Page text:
Git is remarkable for how smooth, fast, and tiny it is as a command-line application. Because of some as-yet unarticulated conservation law, this means that all the GUIs for it are clunky, slow, and bloated. To go from the magically simple experience of git to one with better visualisation and more discoverable UX, you must sacrifice time and disk space upon the altar of thread locks and bloat.
I am intermittently auditioning smartgit after being dissatisfied with the gigabyte of RAM that GitKraken and SourceTree demand to do basic stuff. Free for non-commercial use. (closed-source, USD99/yr for updates, free for non-commercial use)
UPDATE: Apparently I deleted it for some reason too boring to remember. YMMV.
gitkraken seems to be the sleekest and hippest, and runs everywhere. It also has the least horribly broken visualisation. It uses gigantic amounts of RAM. Rebase support is weak. (closed-source, USD60/yr, free for non-commercial use)
Sourcetree (closed source, free) is an adequate client on Windows and OSX, although it also uses gigantic amounts of RAM, and is slow in a particularly irritating way where the GUI controls keep on vanishing just as you are about to click on them. This could be improved by rebranding as a game of git-whack-a-mole, but my tickets about this are going unanswered. (Update 2018-10-12 this is greatly improved in the recent version) On the plus side, it also supports mercurial, which is nice if increasingly irrelevant. It has excellent interactive rebase support. But it might crash half way through said rebase. Memory usage and responsiveness can be improved by restarting it every hour or two. On OSX it leaks file handles, which they claim is an OSX bug, although, since that bug dates to 2011, clearly most other developers have found workarounds with a better UX than posting snarky links to bug trackers, so their passive-aggressive manoeuvre of not working around the bug makes them look like gigantic fuckknuckles, especially since the side-effects of can include, in my own experience, significant data loss and file corruption in applications that are nothing to do with Sourcetree. Amateur stuff.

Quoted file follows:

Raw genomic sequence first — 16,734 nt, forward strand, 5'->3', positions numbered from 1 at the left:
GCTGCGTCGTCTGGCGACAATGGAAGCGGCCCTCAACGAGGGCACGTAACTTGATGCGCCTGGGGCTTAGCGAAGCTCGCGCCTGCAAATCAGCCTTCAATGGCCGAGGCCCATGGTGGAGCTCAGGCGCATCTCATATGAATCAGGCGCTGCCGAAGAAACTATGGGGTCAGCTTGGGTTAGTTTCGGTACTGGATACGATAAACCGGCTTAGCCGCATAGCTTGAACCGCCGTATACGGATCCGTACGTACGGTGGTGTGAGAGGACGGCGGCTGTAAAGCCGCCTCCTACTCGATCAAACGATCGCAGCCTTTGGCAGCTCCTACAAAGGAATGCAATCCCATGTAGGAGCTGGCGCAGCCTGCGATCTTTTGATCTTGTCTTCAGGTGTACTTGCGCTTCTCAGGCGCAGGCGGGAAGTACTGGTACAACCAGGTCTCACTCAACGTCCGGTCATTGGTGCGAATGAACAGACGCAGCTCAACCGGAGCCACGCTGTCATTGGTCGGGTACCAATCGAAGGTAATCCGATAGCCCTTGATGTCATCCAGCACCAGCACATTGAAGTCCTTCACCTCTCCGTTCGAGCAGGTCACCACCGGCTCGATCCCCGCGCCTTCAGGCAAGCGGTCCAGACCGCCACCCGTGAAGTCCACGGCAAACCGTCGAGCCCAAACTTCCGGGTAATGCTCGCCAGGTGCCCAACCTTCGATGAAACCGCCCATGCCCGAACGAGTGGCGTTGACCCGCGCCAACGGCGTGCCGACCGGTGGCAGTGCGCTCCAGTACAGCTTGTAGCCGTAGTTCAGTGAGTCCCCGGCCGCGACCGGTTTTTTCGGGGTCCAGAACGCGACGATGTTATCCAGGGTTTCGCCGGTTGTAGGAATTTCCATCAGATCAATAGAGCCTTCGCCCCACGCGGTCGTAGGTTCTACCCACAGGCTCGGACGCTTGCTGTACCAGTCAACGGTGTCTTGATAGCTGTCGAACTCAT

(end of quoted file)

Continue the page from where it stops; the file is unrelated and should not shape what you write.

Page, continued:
git-cola is open-source, in python. Haven’t used.
giggle (open-source, Linux/GTK only) seems to be purely a repository viewer, but that’s actually done really badly generally, so this plus git CLI might be a sweet combination.
sparkleshare is designed for file syncing for designers, not versioning code for coders, but it is effectively a neat git GUI, with attention from designers which, as I have mentioned, is a weak spot in the bulk of offerings.
git fetch remote branch git subtree add --prefix=subdir remote branch --squash
git fetch remote branch git subtree pull --prefix=subdir remote branch --squash git subtree push --prefix=subdir remote branch --squash
git checkout my_branch -- my_file/
In brief, this will purge a lot of stuff from a constipated repo in emergencies:
git reflog expire --expire=now --all && git gc --prune=now
bfg does that:
git clone --mirror git://example.com/some-big-repo.git java -jar bfg.jar --strip-blobs-bigger-than 10M some-big-repo.git cd some-big-repo.git git reflog expire --expire=now --all && git gc --prune=now --aggressive git push
I think bfg also does this. There is also native support for that:
git filter-branch -f --index-filter 'git rm -r --cached --ignore-unmatch unwanted_files'open .
e.g. you are editing a git repo on NTFS via Linux and things are silly.
git config core.filemode false
Use subtree split to prise out one chunk. It has a few wrinkles but is fast and easy.
pushd superproject git subtree split -P project_subdir -b project_branch popd mkdir project pushd project git init git pull ../superproject project_branch
Alternatively, to comprehensively rewrite history to exclude everything outside a subdir:
pushd superproject cd .. git clone superproject subproject pushd subproject git filter-branch --subdirectory-filter project_subdir --prune-empty -- --all